At Cambridge an inspirational supervisor gave his students a book on the visual cortex. “It was the most fascinating book I’d read for a long time and it propagated me towards vision and neuroscience.” An opportunity to work with Nobel laureate David Hubel also inspired Storoni to pursue further study in the then rare field of neuro-ophthalmology, which led to her taking a PhD with “another incredible mentor”, Gordon Plant, at University College London.

The move to Hong Kong, where her now husband had landed a job, forced a shift in focus as local regulations did not allow her to practise medicine. “I had to be adaptable. The best thing about the human brain, the most extraordinary thing, is it is adaptable. It must adapt to change. So, it is not the strongest, but actually the most adaptable that survive.”

Her own personal situation led Storoni to take up hot yoga as a way of investing into looking after herself. But, ever the neuro-ophthalmologist, she also started studying her own eye pupil as the yoga helped reduce her stress levels. “Study of the pupil sounds very niche, but they are literally a window to the nerve network that coordinates your stress response. The smallest fluttering gives you a wealth of information.”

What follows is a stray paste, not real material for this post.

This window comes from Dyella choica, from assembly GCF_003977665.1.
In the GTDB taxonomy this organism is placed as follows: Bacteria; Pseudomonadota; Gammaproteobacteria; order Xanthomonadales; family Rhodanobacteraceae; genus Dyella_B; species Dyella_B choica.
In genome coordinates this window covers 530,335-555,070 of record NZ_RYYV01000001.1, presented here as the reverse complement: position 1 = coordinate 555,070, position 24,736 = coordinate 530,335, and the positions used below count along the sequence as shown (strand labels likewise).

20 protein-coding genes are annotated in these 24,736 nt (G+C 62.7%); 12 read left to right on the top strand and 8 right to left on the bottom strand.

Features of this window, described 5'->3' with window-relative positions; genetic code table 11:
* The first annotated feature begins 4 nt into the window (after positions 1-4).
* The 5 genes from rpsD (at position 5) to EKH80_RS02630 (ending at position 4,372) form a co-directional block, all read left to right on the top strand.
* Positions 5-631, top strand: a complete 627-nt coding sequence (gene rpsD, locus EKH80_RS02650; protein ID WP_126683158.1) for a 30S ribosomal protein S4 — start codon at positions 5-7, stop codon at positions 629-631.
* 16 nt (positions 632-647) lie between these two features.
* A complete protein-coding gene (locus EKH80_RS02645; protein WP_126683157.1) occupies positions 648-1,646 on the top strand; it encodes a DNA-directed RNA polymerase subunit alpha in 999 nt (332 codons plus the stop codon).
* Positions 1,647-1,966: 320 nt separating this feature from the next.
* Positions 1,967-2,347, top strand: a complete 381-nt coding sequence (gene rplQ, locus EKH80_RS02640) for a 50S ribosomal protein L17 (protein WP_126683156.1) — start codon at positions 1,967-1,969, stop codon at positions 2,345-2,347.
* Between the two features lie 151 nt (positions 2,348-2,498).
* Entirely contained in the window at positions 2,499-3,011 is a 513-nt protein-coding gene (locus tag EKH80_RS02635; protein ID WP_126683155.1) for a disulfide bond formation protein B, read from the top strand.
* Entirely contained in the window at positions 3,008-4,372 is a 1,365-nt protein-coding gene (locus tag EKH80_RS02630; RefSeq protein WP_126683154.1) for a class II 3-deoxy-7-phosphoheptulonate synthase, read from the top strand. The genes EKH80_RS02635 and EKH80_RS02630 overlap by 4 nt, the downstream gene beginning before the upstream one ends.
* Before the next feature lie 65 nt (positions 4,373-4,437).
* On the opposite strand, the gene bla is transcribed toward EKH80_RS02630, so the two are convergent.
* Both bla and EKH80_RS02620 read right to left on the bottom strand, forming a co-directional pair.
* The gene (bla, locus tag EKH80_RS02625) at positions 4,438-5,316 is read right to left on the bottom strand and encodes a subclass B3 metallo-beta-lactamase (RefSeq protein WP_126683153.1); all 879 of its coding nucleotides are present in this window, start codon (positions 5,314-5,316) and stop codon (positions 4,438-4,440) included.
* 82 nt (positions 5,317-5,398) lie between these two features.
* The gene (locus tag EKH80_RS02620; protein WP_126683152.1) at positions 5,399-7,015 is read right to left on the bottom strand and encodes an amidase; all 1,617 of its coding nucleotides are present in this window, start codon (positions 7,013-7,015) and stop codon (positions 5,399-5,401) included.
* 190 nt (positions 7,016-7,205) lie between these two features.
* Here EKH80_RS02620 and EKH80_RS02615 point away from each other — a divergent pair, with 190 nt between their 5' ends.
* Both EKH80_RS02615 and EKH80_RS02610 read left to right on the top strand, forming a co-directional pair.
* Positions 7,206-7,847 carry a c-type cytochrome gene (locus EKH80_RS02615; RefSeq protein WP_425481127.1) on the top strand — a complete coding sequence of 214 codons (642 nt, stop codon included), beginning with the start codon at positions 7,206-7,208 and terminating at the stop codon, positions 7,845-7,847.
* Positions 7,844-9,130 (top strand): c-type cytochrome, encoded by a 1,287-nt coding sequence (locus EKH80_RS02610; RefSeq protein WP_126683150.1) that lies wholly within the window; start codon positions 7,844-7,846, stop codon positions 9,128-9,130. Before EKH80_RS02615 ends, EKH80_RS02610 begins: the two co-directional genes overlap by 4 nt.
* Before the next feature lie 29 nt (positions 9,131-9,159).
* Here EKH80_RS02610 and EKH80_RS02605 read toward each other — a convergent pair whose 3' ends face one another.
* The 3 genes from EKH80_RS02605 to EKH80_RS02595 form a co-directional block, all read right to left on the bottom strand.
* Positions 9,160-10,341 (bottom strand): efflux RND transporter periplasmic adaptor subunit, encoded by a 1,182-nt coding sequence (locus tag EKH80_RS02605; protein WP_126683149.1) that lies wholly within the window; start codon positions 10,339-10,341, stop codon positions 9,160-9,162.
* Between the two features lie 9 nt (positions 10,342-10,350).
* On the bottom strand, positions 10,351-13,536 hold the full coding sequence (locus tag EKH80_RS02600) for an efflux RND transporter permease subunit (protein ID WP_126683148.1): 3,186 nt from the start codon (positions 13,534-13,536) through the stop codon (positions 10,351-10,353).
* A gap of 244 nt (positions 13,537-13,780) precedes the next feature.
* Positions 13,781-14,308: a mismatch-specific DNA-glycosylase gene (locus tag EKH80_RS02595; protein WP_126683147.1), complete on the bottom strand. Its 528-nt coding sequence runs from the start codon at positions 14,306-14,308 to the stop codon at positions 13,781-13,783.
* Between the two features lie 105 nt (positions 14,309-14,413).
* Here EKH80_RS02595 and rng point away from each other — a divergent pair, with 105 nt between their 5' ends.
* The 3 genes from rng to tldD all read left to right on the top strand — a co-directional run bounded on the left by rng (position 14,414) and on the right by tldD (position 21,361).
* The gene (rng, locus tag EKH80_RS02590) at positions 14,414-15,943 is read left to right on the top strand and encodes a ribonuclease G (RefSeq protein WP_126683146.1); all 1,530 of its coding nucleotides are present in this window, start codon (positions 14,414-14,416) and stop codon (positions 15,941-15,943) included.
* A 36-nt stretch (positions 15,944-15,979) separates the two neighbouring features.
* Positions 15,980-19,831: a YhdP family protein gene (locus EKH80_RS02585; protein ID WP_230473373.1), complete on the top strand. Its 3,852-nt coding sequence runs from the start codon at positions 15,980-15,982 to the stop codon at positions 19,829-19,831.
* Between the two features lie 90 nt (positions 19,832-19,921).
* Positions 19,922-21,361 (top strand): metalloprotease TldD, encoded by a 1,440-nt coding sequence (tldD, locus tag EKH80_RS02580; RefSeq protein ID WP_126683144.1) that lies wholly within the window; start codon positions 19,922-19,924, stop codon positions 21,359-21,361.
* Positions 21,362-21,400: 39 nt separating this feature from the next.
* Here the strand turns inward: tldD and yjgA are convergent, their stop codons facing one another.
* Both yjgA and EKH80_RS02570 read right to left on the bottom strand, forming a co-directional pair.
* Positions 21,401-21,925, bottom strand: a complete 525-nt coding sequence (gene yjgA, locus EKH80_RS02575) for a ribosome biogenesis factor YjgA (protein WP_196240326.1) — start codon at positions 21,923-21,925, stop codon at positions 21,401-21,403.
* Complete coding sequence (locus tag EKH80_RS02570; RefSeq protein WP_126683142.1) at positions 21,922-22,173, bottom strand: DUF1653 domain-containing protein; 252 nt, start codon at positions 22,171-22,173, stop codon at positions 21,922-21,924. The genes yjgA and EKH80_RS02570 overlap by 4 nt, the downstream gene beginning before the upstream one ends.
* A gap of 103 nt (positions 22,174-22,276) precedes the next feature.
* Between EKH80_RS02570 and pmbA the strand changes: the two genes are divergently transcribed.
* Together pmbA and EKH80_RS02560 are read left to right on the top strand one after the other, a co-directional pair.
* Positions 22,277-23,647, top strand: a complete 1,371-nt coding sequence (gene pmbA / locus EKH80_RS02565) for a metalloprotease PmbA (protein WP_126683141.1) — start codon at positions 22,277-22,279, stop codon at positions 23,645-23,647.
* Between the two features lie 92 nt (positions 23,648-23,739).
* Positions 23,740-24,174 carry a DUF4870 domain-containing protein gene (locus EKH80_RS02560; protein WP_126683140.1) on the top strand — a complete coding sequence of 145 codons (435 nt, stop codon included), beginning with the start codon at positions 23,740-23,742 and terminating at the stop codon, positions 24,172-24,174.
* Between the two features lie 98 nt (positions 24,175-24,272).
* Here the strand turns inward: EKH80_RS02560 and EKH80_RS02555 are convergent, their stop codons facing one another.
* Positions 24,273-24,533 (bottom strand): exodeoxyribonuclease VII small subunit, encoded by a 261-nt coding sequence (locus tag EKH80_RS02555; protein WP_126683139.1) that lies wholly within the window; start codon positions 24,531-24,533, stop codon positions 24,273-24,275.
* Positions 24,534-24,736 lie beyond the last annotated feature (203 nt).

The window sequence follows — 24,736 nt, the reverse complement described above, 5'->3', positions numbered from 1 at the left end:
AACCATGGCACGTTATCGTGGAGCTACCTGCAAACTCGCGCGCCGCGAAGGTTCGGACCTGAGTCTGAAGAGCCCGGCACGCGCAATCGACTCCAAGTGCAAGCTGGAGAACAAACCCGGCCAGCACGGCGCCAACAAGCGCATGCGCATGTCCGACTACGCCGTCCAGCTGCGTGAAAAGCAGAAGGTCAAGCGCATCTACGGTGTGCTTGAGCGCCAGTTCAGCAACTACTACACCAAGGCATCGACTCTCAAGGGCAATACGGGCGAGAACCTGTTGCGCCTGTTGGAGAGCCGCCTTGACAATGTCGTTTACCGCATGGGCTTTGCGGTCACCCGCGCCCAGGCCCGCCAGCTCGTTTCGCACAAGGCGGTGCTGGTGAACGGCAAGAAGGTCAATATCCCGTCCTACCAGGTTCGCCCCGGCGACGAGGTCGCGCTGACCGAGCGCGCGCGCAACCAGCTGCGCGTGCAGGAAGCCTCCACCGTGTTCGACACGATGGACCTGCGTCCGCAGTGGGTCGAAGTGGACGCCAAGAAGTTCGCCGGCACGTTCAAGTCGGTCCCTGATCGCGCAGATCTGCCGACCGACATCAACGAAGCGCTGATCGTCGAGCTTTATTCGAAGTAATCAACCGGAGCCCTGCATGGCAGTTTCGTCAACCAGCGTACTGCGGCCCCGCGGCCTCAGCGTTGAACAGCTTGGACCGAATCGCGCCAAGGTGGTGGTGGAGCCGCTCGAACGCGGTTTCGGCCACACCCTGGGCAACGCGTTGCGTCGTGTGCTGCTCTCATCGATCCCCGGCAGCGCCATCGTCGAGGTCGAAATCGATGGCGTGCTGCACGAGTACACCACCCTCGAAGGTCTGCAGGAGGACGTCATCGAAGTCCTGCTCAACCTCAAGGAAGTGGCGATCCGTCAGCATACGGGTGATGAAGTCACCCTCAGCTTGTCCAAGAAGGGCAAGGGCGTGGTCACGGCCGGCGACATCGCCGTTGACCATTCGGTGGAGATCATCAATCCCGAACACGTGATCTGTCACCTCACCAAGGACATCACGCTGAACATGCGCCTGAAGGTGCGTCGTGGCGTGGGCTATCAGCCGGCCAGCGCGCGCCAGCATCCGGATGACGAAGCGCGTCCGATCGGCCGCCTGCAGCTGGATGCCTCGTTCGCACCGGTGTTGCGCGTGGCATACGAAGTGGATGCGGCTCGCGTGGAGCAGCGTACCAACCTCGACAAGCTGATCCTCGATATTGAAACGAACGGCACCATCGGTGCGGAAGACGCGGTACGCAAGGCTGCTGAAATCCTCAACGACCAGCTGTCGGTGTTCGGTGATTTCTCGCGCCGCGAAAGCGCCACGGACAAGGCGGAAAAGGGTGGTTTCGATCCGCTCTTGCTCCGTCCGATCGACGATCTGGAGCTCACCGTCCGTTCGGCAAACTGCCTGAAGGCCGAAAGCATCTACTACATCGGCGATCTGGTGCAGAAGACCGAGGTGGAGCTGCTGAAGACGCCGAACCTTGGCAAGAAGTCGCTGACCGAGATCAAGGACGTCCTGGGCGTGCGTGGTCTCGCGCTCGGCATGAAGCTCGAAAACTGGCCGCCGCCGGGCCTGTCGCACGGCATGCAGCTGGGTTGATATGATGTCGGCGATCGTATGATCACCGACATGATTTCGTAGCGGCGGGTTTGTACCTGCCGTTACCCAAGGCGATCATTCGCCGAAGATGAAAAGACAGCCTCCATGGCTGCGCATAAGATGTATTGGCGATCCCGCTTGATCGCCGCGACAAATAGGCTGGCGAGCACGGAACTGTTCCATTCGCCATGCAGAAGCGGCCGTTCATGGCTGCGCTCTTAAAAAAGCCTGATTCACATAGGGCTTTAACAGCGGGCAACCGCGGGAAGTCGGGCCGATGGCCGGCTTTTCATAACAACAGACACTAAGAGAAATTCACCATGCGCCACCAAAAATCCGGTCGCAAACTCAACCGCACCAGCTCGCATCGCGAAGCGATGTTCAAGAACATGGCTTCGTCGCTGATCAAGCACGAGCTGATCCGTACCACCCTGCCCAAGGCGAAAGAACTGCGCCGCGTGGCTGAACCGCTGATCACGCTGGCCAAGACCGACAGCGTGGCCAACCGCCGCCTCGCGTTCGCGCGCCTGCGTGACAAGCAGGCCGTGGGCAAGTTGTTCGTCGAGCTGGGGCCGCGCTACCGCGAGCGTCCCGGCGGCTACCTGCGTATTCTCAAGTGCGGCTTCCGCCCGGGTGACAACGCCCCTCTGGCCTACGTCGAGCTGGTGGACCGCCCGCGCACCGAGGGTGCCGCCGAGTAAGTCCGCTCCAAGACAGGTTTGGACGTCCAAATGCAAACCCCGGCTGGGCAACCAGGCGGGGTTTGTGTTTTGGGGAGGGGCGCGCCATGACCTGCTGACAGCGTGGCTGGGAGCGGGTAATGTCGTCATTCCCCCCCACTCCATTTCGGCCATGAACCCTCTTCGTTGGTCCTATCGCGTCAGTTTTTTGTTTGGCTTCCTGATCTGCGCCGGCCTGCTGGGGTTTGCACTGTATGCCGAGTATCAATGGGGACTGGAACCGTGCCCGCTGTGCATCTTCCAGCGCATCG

She had already studied the effect stress can have in relapses of patients with chronic conditions. Delving further into more than 500 research papers written about stress eventually led to Storoni writing her book, Stress Proof.

The rest, as they say, is history. Rave reviews and her insightful yet accessible approach to public speaking have made Storoni the go-to stress management expert for international media and at conferences.

Nowadays, Storoni’s attention has been grabbed by the way the brain is adapting to the acceleration of technological advancement in everything from eye surgery techniques to fintech and even aspects of government. “We are moving so fast… we are validating the prescience of people like Peter Drucker, who said, back in the 1950s, that in 50 years’ time, most of our work would move from the skill of the hands, to the brain, to the skill of the mind. Today, machines mine data and generate predictions but they can’t make complex decisions. The load on our cognitive machinery is greater than ever before.” The challenge, she says, is that we are products of the generation before us and we are still adapted to an older way of doing things--human evolution has not continued at the same pace as digital innovation.

“The father of information theory, Claude Shannon, said, ‘information is the resolution of uncertainty’ but we’re living in a peculiar time where there is boundless information, and endless uncertainty. The burden falls on the mind. Right now, my interest lies in finding solutions for keeping mental wellbeing in check without changing the status quo. A healthy mind is as pivotal to navigating this digital world as the hands of a sculptor are to his craft.”